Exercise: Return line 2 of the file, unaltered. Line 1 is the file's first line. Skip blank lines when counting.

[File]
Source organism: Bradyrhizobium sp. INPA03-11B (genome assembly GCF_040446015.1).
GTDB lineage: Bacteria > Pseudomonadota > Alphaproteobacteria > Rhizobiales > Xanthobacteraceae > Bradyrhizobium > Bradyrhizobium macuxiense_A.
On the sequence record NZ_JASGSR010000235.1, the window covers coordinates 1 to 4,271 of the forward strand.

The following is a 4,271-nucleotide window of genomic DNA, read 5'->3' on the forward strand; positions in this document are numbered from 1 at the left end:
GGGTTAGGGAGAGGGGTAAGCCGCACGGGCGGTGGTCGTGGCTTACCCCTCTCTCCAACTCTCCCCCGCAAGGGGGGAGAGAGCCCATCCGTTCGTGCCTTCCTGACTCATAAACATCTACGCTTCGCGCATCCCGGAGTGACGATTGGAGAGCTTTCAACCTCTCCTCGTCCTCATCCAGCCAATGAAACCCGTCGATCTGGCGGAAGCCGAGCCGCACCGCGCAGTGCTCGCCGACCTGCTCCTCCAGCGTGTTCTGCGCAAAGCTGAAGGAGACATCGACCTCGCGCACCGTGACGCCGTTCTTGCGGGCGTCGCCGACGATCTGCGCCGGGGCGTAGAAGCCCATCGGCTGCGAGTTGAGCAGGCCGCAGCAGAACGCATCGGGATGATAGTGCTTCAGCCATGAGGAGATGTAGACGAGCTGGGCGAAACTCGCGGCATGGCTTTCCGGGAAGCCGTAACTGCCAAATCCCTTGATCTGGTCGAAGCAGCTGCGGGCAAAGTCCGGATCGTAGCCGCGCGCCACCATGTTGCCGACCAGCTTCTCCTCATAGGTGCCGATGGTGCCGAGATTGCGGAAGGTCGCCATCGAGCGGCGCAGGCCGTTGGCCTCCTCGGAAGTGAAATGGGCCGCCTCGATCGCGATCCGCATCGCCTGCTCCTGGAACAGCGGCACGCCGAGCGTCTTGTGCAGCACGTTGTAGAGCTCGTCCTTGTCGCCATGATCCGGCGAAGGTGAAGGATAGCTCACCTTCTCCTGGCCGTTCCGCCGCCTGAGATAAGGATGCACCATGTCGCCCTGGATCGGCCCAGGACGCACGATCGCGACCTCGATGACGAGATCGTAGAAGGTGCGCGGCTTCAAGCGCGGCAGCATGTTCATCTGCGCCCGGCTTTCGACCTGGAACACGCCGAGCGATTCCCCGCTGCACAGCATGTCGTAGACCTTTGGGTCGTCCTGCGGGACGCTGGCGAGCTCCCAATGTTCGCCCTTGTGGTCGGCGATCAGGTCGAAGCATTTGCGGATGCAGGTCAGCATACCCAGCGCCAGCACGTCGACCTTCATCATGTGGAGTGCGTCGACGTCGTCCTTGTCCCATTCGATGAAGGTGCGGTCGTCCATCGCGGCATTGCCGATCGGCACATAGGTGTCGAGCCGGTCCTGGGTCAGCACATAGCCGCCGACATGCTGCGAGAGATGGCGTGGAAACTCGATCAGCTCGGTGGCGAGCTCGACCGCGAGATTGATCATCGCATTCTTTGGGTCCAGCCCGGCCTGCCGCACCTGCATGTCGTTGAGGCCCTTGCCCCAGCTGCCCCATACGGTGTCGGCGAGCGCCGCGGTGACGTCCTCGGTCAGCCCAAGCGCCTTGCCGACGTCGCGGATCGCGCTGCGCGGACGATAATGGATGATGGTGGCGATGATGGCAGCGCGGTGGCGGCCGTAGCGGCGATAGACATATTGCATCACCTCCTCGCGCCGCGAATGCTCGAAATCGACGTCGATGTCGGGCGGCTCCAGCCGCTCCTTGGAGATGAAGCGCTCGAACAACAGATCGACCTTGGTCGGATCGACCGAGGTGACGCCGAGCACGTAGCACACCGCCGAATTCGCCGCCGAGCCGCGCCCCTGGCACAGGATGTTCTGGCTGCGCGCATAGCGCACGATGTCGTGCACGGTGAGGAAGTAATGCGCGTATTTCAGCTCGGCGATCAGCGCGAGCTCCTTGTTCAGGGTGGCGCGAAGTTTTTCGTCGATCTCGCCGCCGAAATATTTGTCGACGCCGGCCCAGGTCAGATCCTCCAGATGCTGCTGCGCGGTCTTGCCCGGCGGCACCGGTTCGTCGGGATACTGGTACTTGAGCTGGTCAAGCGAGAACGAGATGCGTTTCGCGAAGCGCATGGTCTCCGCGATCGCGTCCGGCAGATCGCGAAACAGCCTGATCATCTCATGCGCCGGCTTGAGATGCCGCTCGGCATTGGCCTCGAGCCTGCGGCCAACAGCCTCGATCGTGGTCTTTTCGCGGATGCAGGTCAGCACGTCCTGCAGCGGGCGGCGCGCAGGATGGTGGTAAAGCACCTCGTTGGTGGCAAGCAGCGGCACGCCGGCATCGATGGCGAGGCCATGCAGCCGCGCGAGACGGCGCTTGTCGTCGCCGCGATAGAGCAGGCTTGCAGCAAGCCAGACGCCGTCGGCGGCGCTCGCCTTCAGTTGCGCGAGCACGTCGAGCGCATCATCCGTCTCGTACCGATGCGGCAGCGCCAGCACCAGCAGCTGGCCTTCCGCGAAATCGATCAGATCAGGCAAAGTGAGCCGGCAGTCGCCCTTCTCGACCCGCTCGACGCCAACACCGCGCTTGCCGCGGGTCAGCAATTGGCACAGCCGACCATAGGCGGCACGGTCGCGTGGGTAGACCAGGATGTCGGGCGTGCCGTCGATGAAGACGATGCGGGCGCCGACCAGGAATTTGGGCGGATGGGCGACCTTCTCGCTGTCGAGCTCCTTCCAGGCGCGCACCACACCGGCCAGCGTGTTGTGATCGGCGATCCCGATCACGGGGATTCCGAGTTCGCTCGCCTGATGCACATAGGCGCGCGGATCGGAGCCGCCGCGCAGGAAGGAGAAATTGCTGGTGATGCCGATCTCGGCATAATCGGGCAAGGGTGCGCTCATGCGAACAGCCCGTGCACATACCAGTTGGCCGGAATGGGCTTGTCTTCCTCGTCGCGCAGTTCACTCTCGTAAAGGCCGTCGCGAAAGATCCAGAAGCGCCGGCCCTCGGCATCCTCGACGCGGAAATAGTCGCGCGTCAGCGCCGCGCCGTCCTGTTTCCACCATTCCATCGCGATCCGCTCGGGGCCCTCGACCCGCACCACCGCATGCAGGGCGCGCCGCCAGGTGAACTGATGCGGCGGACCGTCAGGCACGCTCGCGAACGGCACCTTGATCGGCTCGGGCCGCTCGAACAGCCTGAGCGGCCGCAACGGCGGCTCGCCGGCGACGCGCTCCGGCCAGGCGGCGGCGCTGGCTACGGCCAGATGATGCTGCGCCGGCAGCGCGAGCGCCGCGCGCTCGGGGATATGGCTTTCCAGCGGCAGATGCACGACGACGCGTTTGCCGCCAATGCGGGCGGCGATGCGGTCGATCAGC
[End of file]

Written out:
GTDB lineage: Bacteria > Pseudomonadota > Alphaproteobacteria > Rhizobiales > Xanthobacteraceae > Bradyrhizobium > Bradyrhizobium macuxiense_A.